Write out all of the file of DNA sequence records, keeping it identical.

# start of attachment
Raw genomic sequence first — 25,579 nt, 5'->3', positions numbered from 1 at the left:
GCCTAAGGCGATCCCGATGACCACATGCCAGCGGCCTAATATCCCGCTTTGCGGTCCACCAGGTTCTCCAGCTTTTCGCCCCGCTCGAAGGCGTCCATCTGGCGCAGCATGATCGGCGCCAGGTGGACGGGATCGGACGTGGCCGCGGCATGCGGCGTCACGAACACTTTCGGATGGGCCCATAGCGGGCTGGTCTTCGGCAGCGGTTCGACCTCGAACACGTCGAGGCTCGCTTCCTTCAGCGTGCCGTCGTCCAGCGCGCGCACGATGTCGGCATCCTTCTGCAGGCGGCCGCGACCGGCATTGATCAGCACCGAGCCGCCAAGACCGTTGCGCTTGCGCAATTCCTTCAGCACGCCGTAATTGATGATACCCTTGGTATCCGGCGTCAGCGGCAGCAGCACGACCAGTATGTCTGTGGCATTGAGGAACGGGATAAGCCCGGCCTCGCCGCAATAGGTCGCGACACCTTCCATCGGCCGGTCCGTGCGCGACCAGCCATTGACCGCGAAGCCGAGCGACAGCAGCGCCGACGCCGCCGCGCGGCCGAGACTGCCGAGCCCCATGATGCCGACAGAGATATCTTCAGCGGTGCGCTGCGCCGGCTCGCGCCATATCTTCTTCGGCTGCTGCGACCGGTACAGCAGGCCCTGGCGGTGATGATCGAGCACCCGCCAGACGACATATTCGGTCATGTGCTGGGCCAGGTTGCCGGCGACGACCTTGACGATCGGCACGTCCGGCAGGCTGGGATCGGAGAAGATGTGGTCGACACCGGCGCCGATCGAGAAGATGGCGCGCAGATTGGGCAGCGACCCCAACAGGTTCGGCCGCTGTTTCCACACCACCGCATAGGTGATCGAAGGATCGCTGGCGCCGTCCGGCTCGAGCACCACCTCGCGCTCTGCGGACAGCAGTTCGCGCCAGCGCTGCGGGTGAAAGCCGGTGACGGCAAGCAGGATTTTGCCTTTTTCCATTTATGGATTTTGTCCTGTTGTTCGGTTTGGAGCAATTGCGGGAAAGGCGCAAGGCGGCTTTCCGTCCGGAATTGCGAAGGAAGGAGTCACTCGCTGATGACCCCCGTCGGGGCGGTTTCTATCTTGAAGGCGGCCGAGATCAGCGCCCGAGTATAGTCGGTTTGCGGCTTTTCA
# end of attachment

Raw genomic sequence first — 25,579 nt, 5'->3', positions numbered from 1 at the left:
GCCTAAGGCGATCCCGATGACCACATGCCAGCGGCCTAATATCCCGCTTTGCGGTCCACCAGGTTCTCCAGCTTTTCGCCCCGCTCGAAGGCGTCCATCTGGCGCAGCATGATCGGCGCCAGGTGGACGGGATCGGACGTGGCCGCGGCATGCGGCGTCACGAACACTTTCGGATGGGCCCATAGCGGGCTGGTCTTCGGCAGCGGTTCGACCTCGAACACGTCGAGGCTCGCTTCCTTCAGCGTGCCGTCGTCCAGCGCGCGCACGATGTCGGCATCCTTCTGCAGGCGGCCGCGACCGGCATTGATCAGCACCGAGCCGCCAAGACCGTTGCGCTTGCGCAATTCCTTCAGCACGCCGTAATTGATGATACCCTTGGTATCCGGCGTCAGCGGCAGCAGCACGACCAGTATGTCTGTGGCATTGAGGAACGGGATAAGCCCGGCCTCGCCGCAATAGGTCGCGACACCTTCCATCGGCCGGTCCGTGCGCGACCAGCCATTGACCGCGAAGCCGAGCGACAGCAGCGCCGACGCCGCCGCGCGGCCGAGACTGCCGAGCCCCATGATGCCGACAGAGATATCTTCAGCGGTGCGCTGCGCCGGCTCGCGCCATATCTTCTTCGGCTGCTGCGACCGGTACAGCAGGCCCTGGCGGTGATGATCGAGCACCCGCCAGACGACATATTCGGTCATGTGCTGGGCCAGGTTGCCGGCGACGACCTTGACGATCGGCACGTCCGGCAGGCTGGGATCGGAGAAGATGTGGTCGACACCGGCGCCGATCGAGAAGATGGCGCGCAGATTGGGCAGCGACCCCAACAGGTTCGGCCGCTGTTTCCACACCACCGCATAGGTGATCGAAGGATCGCTGGCGCCGTCCGGCTCGAGCACCACCTCGCGCTCTGCGGACAGCAGTTCGCGCCAGCGCTGCGGGTGAAAGCCGGTGACGGCAAGCAGGATTTTGCCTTTTTCCATTTATGGATTTTGTCCTGTTGTTCGGTTTGGAGCAATTGCGGGAAAGGCGCAAGGCGGCTTTCCGTCCGGAATTGCGAAGGAAGGAGTCACTCGCTGATGACCCCCGTCGGGGCGGTTTCTATCTTGAAGGCGGCCGAGATCAGCGCCCGAGTATAGTCGGTTTGCGGCTTTTCA